Migrating to a new country is always a very difficult challenge – you need to find work and start a whole new life there. Between the years 2018-2020, 383,075 people migrated to Europe, but only 20 per cent of those total arrivals were women. Women can face different challenges than men, they have many unique additional obstacles to face such as personal safety and family planning aspects such as pregnancy or having young dependent children. Let’s take a look at what it’s like to migrate as a woman and how it’s a different experience from that of men..
Why do people migrate?
It’s interesting to look into what drives men to migrate versus what drives women. Throughout history, women and men have migrated for different reasons based on their traditions and social values. Both genders are affected by these stereotypes, which determine their migration behaviour. Men tend to migrate based on labour positions or skilled profession shortages in the destination country. At the same time, it’s common that women migrate to more domestic work and care giving sectors than men.
Furthermore, women migrate primarily to join their husbands to unite the family and start a new life together, while men migrate for work since they are responsible for their families. Lately, it has become more common for many women, including household heads, to emigrate on their own or as individuals. Increasingly, this trend is creating opportunities for women to become financially independent, empowering themselves and their families at home.
Different genders, different challenges
There are, of course, challenges that both men and women jointly share in migration, such as language difficulties, social aspects, the distance from their families and trying to find their way in a new country and culture. Women, however, do experience different unique challenges such as the risk to their personal safety. According to a 2016 report by the United Nations Office on Drugs and Crime, women and girls account for 71 per cent of all human trafficking victims. In addition, women that work in domestic “invisible sectors” such as housekeepers, cleaners and nannies can face high levels of exploitation and abuse.
It’s often harder for women to find jobs that suit their qualifications, especially after joining their partner as a “dependent spouse.”. Women may face additional challenges when they move to a new country because of their different entry status to their spouses, which may prevent them from accessing health care, education, or language training. Women who are considered “dependents,” may have their rights based on the migration status of their husband, which can keep them in an abusive relationship if it exists.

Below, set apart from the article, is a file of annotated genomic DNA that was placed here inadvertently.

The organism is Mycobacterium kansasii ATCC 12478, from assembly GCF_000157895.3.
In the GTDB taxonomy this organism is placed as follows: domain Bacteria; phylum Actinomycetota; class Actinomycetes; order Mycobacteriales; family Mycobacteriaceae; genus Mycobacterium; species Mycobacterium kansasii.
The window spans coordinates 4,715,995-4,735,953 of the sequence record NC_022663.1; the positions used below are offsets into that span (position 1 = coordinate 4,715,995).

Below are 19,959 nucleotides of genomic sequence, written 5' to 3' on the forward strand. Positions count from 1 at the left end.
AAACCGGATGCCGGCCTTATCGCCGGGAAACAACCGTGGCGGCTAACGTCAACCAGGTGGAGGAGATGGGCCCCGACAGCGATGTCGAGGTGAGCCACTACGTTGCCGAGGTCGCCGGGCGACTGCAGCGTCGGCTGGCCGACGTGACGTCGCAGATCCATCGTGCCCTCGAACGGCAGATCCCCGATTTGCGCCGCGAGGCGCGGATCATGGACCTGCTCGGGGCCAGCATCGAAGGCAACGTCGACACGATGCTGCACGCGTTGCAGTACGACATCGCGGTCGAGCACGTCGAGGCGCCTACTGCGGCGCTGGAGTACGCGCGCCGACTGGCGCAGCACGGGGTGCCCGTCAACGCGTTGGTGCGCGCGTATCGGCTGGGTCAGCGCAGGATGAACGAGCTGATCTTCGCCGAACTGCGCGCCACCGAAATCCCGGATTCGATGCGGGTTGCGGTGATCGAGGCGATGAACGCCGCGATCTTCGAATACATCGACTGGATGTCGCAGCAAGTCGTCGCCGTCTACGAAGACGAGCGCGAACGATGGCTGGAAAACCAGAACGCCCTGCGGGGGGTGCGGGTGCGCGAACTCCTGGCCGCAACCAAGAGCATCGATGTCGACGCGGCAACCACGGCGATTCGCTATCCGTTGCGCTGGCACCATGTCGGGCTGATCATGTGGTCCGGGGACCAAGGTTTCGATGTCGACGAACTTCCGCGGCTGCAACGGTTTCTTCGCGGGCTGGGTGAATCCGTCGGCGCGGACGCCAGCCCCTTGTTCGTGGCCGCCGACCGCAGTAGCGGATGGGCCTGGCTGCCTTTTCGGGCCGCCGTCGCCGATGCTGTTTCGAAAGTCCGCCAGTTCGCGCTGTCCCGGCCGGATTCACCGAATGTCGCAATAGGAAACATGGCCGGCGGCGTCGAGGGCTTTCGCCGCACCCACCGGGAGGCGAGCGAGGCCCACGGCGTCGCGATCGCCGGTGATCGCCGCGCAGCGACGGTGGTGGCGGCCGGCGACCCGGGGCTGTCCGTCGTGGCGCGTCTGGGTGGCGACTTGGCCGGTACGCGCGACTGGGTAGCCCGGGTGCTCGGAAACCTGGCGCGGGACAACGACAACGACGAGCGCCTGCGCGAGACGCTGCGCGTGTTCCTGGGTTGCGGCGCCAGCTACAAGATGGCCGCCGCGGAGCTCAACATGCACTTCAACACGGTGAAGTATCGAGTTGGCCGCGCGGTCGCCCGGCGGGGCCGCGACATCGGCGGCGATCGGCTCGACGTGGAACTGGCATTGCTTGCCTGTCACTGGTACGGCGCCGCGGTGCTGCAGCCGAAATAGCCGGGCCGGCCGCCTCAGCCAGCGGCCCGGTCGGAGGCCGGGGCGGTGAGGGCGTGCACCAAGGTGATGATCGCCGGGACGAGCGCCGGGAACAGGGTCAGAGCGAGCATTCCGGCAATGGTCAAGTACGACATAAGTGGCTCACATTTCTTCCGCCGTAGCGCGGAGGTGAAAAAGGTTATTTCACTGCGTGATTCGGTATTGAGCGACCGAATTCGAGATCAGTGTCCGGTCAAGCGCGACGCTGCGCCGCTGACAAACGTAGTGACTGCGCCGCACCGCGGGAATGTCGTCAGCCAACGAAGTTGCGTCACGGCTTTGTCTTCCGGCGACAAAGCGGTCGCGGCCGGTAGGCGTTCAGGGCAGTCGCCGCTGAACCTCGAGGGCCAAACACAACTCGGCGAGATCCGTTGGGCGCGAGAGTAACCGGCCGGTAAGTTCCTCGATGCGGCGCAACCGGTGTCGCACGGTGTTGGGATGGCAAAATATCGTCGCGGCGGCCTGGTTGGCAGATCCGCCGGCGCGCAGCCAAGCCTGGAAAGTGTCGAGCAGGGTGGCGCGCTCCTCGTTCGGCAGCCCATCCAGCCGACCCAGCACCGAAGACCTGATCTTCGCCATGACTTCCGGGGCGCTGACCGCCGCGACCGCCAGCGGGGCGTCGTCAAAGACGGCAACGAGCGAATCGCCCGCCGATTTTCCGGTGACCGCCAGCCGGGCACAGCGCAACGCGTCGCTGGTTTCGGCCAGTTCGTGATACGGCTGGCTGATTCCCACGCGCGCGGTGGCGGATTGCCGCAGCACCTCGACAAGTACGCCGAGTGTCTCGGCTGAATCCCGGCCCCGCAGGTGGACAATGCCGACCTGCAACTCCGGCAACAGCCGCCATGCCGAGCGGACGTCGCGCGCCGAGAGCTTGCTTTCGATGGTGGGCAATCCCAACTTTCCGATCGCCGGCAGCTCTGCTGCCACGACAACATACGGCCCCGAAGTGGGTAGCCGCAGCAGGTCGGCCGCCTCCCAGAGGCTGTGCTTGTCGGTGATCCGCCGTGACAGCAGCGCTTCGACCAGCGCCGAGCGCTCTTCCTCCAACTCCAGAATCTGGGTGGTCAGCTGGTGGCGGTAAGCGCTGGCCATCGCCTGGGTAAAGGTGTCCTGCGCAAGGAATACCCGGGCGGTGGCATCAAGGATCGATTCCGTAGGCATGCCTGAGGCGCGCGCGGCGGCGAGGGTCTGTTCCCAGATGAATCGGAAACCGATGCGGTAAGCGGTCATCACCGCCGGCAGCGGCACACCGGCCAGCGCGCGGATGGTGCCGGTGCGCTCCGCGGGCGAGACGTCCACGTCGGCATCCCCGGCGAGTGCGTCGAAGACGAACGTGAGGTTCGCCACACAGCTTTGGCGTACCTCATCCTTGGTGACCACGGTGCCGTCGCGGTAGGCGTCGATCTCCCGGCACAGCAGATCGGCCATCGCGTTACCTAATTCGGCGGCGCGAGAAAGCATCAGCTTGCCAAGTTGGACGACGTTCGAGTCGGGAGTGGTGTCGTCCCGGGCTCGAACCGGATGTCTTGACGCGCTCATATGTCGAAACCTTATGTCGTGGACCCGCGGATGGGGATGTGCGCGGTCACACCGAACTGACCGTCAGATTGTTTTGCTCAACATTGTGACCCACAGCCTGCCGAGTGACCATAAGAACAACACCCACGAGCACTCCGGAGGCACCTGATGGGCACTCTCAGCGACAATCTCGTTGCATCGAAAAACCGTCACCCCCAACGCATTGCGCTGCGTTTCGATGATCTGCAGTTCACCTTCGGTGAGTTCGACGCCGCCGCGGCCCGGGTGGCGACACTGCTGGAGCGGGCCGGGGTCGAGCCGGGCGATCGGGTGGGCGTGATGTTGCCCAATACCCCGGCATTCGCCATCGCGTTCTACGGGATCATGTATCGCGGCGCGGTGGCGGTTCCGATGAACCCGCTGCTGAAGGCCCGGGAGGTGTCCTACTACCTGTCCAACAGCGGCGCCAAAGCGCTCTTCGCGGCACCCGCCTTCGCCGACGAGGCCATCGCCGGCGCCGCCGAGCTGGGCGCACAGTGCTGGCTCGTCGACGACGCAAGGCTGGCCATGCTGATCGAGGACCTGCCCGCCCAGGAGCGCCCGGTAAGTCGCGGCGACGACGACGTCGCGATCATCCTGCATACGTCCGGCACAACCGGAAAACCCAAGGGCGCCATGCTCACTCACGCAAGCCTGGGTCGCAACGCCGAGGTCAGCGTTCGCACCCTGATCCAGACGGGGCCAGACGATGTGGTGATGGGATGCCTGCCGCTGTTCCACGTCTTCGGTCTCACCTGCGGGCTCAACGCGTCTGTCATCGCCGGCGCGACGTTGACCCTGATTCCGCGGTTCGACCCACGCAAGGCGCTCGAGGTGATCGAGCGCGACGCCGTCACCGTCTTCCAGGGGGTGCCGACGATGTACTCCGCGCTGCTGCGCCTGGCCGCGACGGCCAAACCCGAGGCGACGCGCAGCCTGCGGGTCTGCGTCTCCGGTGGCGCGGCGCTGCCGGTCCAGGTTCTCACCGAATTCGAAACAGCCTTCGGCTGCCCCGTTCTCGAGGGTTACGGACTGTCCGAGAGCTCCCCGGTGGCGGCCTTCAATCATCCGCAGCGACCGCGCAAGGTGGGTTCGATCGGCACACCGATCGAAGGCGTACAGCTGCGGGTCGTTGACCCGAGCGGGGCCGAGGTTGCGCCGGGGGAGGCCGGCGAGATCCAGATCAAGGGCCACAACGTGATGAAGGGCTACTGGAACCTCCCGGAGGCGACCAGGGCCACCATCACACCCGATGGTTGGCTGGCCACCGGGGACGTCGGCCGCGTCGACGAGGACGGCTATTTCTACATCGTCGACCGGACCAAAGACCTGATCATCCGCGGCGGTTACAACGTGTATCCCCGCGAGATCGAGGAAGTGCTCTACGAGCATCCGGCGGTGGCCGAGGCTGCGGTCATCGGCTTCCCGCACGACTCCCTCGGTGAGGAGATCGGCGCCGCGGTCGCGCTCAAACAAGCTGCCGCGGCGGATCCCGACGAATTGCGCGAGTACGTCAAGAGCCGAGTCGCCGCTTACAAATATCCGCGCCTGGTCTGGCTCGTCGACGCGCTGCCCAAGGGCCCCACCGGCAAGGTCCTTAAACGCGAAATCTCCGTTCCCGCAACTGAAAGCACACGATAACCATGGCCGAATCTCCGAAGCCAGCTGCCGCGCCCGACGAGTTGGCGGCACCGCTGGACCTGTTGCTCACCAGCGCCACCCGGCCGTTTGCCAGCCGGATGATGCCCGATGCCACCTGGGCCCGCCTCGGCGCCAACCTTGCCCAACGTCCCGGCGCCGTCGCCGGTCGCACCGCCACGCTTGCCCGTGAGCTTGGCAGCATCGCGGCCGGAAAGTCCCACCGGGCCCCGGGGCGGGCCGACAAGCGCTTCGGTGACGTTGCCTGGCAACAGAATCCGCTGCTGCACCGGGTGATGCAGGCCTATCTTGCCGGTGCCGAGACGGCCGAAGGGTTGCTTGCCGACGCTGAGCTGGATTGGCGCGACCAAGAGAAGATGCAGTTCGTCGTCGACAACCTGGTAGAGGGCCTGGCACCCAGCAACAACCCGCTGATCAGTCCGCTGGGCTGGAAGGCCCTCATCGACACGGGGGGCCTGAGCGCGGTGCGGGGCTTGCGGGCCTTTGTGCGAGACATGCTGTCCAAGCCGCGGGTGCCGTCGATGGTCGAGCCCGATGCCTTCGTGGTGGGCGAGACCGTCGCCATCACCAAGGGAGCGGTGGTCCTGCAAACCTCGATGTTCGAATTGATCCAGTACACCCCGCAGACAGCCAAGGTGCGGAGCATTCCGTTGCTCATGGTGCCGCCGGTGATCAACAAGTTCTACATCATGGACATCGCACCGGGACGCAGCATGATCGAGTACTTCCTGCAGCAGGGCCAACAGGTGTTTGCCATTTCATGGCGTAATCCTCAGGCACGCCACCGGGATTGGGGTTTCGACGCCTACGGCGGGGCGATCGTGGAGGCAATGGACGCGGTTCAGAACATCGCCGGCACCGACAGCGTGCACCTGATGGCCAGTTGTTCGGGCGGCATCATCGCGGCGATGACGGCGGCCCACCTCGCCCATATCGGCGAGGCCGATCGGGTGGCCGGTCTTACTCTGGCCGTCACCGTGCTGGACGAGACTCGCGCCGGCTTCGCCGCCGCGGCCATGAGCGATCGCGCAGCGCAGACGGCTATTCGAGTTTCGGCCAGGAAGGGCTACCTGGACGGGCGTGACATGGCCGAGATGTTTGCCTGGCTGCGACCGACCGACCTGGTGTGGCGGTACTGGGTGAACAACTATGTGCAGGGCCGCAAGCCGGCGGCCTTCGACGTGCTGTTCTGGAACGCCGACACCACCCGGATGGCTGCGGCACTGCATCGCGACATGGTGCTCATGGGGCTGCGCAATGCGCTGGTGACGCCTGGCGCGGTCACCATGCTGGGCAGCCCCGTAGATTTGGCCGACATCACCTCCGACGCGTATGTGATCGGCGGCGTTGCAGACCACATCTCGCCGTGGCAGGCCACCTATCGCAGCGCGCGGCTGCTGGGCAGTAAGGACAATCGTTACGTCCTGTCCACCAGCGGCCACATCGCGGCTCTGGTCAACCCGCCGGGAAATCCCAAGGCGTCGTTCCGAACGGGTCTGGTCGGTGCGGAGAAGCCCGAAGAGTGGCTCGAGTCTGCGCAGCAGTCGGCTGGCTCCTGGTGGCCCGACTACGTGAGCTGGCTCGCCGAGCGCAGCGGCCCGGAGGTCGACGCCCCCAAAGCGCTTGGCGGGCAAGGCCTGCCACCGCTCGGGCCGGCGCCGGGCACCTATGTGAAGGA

For women who come alone for employment, it’s harder for them to find jobs that suit their exact qualifications, in comparison to men. Women also face the discrimination in the workplace based on their family status if they have kids to care for or are pregnant. And, in general, experience the pay wage gap..
Gender remittance behavior
Women and men have different financial behaviours, especially when it comes to remittances. According to the migrant financial platform, Rewire, women account for 60% of transfer orders compared to men who account for 40%. Interestingly, Rewire’s actual customer base includes 60% men and 40% women. Women tend to send smaller amounts of funds to multiple members of the family, while men send fewer orders to less recipients but slightly larger amounts.
Rewire also reported that men were less eager to purchase its latest family coverage plans than women; 25% as opposed to 70% bought by female consumers. While men absolutely care for their families back home, this specific behaviour demonstrates that women have a greater anxiety about their family’s health.
Migration is hard on everyone, but women experience it differently to men, with the many challenges they face along the way. The increasing popularity of migration independent of their spouses allows women to feel empowered socially and financially as well as gain respect from their communities and families back home. According to the World Bank and the International Labour Organization, with more women choosing to migrate, a ten per cent increase in the share of remittances will lead to about a 2 per cent decline in the depth and/or severity of poverty in the developing world., Moreover, one of Rewire’s female customers states that “If the purpose of migration is to support the family, it doesn’t matter if its a man or woman, those who have the ability to work for the family or children’s future is more important.”